July 5

The U.S. economy would grow more quickly if monetary policy were eased, Trump tells reporters. “If we had a Fed that would lower interest rates, we would be like a rocket ship,” he says. “We don’t have a Fed that knows what they’re doing.”

June 26

Trump says the U.S. would be better off if Mario Draghi, president of the European Central Bank, were in charge of U.S. monetary policy instead of Powell.

June 24

Trump accuses the Fed of behaving like a “stubborn child” in refusing to cut interest rates as he attacks the central bank again for keeping credit too tight.

June 23

Trumps denies having threatened to demote Powell but insists he has the authority to do so, in an interview with NBC’s “Meet the Press.” Trump repeated his criticism that the Fed was wrong to raise rates as much as it did in 2018.

June 20

Trump says he expects Powell will “eventually” cut interest rates, after again suggesting he could remove the central bank chief.

“He should have done it sooner,” Trump said. His comment came a day after the Fed ended a two-day policy meeting with a statement suggesting greater uncertainty in the economy could lead to a rate cut. “Can’t win it all. Eventually he’ll do what’s right,” Trump said.

June 19

Fed officials leave interest rates unchanged, but signal they may cut rates as early as July because of rising uncertainties around their economic outlook, linked to weakening inflation and the impact of ongoing trade disputes.

At a post-meeting press conference, Powell says, “I have a four-year term, and I fully intend to serve it.”

June 18

Bloomberg News reports the White House explored the legality of stripping Powell of his chairmanship and demoting him to a Fed governor. Trump’s top economic adviser, Larry Kudlow, subsequently says such a move isn’t under consideration.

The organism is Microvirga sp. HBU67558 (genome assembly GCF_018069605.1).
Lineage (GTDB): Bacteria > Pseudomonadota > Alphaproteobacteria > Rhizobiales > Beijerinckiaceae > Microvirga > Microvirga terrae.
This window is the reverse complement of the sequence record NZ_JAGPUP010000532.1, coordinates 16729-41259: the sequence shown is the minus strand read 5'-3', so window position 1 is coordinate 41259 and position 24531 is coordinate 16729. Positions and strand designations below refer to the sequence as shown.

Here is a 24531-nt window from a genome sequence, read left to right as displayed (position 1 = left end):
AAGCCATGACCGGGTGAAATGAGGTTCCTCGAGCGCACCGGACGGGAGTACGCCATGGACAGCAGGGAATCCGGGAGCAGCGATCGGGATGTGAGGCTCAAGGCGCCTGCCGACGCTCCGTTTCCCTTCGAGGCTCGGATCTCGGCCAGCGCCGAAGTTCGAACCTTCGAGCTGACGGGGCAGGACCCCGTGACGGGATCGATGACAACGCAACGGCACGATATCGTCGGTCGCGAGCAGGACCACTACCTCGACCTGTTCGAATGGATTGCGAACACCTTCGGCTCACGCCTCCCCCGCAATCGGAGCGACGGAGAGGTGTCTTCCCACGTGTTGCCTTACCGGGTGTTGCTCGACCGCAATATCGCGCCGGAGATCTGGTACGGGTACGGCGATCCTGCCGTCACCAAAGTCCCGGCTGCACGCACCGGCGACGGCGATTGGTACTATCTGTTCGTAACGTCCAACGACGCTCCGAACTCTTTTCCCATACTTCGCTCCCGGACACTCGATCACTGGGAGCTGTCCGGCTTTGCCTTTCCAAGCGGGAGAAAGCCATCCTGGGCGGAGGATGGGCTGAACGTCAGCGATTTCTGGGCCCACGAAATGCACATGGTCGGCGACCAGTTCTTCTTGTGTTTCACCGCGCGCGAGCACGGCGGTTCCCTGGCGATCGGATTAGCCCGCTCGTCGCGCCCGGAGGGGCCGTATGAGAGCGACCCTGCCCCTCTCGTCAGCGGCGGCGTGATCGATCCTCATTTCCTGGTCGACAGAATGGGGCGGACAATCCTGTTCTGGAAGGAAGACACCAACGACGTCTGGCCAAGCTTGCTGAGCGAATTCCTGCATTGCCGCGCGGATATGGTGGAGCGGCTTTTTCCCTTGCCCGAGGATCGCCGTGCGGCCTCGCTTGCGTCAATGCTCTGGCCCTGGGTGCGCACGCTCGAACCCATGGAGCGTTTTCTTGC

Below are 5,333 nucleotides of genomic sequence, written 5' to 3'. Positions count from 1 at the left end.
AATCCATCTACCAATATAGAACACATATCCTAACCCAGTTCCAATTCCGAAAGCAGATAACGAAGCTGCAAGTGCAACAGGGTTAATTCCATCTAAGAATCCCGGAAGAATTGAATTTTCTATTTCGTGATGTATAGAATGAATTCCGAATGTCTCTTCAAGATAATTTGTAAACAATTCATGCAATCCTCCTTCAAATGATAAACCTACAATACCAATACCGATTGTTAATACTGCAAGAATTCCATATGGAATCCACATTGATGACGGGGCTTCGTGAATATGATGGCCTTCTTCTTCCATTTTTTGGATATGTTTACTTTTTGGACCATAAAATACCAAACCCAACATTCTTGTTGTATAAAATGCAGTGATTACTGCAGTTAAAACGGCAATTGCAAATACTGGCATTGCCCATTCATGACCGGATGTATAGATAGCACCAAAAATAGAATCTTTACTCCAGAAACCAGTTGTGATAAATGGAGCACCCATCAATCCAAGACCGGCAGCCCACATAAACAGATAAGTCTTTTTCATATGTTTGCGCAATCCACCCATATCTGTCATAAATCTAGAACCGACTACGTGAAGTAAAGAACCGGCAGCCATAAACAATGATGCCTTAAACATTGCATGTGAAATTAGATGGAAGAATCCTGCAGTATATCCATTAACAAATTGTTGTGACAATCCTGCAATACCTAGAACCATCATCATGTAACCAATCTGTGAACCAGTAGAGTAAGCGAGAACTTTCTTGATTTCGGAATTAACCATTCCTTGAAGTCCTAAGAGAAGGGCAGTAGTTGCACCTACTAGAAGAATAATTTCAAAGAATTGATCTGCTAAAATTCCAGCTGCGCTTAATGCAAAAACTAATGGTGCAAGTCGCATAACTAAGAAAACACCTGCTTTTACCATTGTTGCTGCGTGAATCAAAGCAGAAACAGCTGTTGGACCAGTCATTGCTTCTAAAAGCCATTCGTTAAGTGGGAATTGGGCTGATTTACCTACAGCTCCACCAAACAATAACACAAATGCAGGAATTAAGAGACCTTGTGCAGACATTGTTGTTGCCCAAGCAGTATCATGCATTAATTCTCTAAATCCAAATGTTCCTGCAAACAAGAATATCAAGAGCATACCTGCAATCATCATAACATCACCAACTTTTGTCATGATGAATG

Asked the same day whether he still wants to demote Powell, Trump tells reporters: “Well, let’s see what he does.”

June 14

In an interview with ABC News, Trump says the rate of economic growth in the U.S. would be “at least a point and a half higher” if the Fed had not raised interest rates so much in 2018.

Asked about Powell, Trump says: “He’s my pick — and I disagree with him entirely.”

June 11

The president tweets: “The Fed interest rate way too high, added to ridiculous quantitative tightening! They don’t have a clue!” Trump also notes the U.S. has “VERY LOW INFLATION,” calling it a “beautiful thing!”

June 10

Trump complains in an interview on CNBC Television that the Fed doesn’t listen to him, contrasting that with the control China’s leader wields over that country’s central bank.

“They devalue their currency. They have for years. It’s put them at a tremendous advantage,” Trump said of the Chinese. “We don’t have that advantage because we have a Fed that doesn’t lower interest rates.”

May 14

Trump says Fed should help offset damage to U.S. economy being caused by tariffs to “match” stimulus efforts taken by China’s government.

“China will be pumping money into their system and probably reducing interest rates,” the president tweeted. “If the Federal Reserve ever did a ‘match,’ it would be game over, we win!”

May 1

Fed leaves interest rates unchanged.

April 30

Trump calls for a drastic cut in interest rates to boost the already-healthy U.S. economy. “Our Federal Reserve has incessantly lifted interest rates, even though inflation is very low,” he says in a tweet. In a subsequent post, he adds the economy could soar “like a rocket” if the Fed lowered its benchmark rate by a full percentage point and resumed bond purchases.

April 26

With the Commerce Department reporting that first-quarter GDP grew at an annualized pace of 3.2%, the president says the figure would have been higher if not for the Fed. “If we kept the same interest rates and the same quantitative easing that the previous administration had, that 3.2 would have been much higher.”

April 14

Trump tweets: “If the Fed had done its job properly, which it has not, the Stock Market would have been up 5,000 to 10,000 additional points, and GDP would have been well over 4% instead of 3%.”

April 11

The same evening Powell reassured Democratic lawmakers he would not give in to political pressure, he received an unscheduled phone call from the president. The Fed released no details of the conversation other than to say it lasted five minutes.